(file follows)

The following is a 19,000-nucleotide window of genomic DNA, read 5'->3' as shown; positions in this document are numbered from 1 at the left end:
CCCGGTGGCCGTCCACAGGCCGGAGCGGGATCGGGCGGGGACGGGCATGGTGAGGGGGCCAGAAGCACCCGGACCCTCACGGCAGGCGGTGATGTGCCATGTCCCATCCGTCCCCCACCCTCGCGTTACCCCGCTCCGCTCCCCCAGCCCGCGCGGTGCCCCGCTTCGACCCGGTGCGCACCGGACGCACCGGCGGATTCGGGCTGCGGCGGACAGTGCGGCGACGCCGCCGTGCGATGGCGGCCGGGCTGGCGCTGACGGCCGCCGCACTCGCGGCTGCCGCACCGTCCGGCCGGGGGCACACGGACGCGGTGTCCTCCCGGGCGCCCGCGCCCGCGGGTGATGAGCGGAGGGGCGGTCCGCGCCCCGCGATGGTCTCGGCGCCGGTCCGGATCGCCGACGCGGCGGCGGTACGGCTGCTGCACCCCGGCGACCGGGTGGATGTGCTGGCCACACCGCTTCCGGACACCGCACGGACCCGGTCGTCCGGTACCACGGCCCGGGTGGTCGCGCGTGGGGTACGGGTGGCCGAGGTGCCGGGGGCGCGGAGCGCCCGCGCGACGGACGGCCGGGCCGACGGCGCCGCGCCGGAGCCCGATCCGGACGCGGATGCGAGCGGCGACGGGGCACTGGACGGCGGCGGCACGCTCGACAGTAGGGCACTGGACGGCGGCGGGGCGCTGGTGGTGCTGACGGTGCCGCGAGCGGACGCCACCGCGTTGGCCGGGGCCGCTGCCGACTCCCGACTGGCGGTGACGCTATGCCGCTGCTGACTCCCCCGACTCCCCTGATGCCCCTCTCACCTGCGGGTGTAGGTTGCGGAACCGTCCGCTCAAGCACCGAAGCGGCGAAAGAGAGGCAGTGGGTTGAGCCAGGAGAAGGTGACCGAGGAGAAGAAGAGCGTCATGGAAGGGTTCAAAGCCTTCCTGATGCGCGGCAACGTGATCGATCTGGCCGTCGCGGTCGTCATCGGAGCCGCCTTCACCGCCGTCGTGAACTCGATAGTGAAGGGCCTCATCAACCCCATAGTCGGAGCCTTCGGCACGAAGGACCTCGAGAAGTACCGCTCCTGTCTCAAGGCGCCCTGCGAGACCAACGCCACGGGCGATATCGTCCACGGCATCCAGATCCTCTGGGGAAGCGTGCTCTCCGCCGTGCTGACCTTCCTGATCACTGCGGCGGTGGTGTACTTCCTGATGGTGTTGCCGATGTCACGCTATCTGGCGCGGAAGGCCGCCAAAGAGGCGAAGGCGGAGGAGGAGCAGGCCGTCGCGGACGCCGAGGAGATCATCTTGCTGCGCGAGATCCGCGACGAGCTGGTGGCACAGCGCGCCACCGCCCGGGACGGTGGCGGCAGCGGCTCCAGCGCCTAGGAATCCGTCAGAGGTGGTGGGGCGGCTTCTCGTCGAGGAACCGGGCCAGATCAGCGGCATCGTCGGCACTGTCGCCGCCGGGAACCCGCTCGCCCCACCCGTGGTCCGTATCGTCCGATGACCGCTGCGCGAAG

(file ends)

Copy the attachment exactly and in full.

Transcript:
The following is a 19,000-nucleotide window of genomic DNA, read 5'->3' as shown; positions in this document are numbered from 1 at the left end:
CCCGGTGGCCGTCCACAGGCCGGAGCGGGATCGGGCGGGGACGGGCATGGTGAGGGGGCCAGAAGCACCCGGACCCTCACGGCAGGCGGTGATGTGCCATGTCCCATCCGTCCCCCACCCTCGCGTTACCCCGCTCCGCTCCCCCAGCCCGCGCGGTGCCCCGCTTCGACCCGGTGCGCACCGGACGCACCGGCGGATTCGGGCTGCGGCGGACAGTGCGGCGACGCCGCCGTGCGATGGCGGCCGGGCTGGCGCTGACGGCCGCCGCACTCGCGGCTGCCGCACCGTCCGGCCGGGGGCACACGGACGCGGTGTCCTCCCGGGCGCCCGCGCCCGCGGGTGATGAGCGGAGGGGCGGTCCGCGCCCCGCGATGGTCTCGGCGCCGGTCCGGATCGCCGACGCGGCGGCGGTACGGCTGCTGCACCCCGGCGACCGGGTGGATGTGCTGGCCACACCGCTTCCGGACACCGCACGGACCCGGTCGTCCGGTACCACGGCCCGGGTGGTCGCGCGTGGGGTACGGGTGGCCGAGGTGCCGGGGGCGCGGAGCGCCCGCGCGACGGACGGCCGGGCCGACGGCGCCGCGCCGGAGCCCGATCCGGACGCGGATGCGAGCGGCGACGGGGCACTGGACGGCGGCGGCACGCTCGACAGTAGGGCACTGGACGGCGGCGGGGCGCTGGTGGTGCTGACGGTGCCGCGAGCGGACGCCACCGCGTTGGCCGGGGCCGCTGCCGACTCCCGACTGGCGGTGACGCTATGCCGCTGCTGACTCCCCCGACTCCCCTGATGCCCCTCTCACCTGCGGGTGTAGGTTGCGGAACCGTCCGCTCAAGCACCGAAGCGGCGAAAGAGAGGCAGTGGGTTGAGCCAGGAGAAGGTGACCGAGGAGAAGAAGAGCGTCATGGAAGGGTTCAAAGCCTTCCTGATGCGCGGCAACGTGATCGATCTGGCCGTCGCGGTCGTCATCGGAGCCGCCTTCACCGCCGTCGTGAACTCGATAGTGAAGGGCCTCATCAACCCCATAGTCGGAGCCTTCGGCACGAAGGACCTCGAGAAGTACCGCTCCTGTCTCAAGGCGCCCTGCGAGACCAACGCCACGGGCGATATCGTCCACGGCATCCAGATCCTCTGGGGAAGCGTGCTCTCCGCCGTGCTGACCTTCCTGATCACTGCGGCGGTGGTGTACTTCCTGATGGTGTTGCCGATGTCACGCTATCTGGCGCGGAAGGCCGCCAAAGAGGCGAAGGCGGAGGAGGAGCAGGCCGTCGCGGACGCCGAGGAGATCATCTTGCTGCGCGAGATCCGCGACGAGCTGGTGGCACAGCGCGCCACCGCCCGGGACGGTGGCGGCAGCGGCTCCAGCGCCTAGGAATCCGTCAGAGGTGGTGGGGCGGCTTCTCGTCGAGGAACCGGGCCAGATCAGCGGCATCGTCGGCACTGTCGCCGCCGGGAACCCGCTCGCCCCACCCGTGGTCCGTATCGTCCGATGACCGCTGCGCGAAG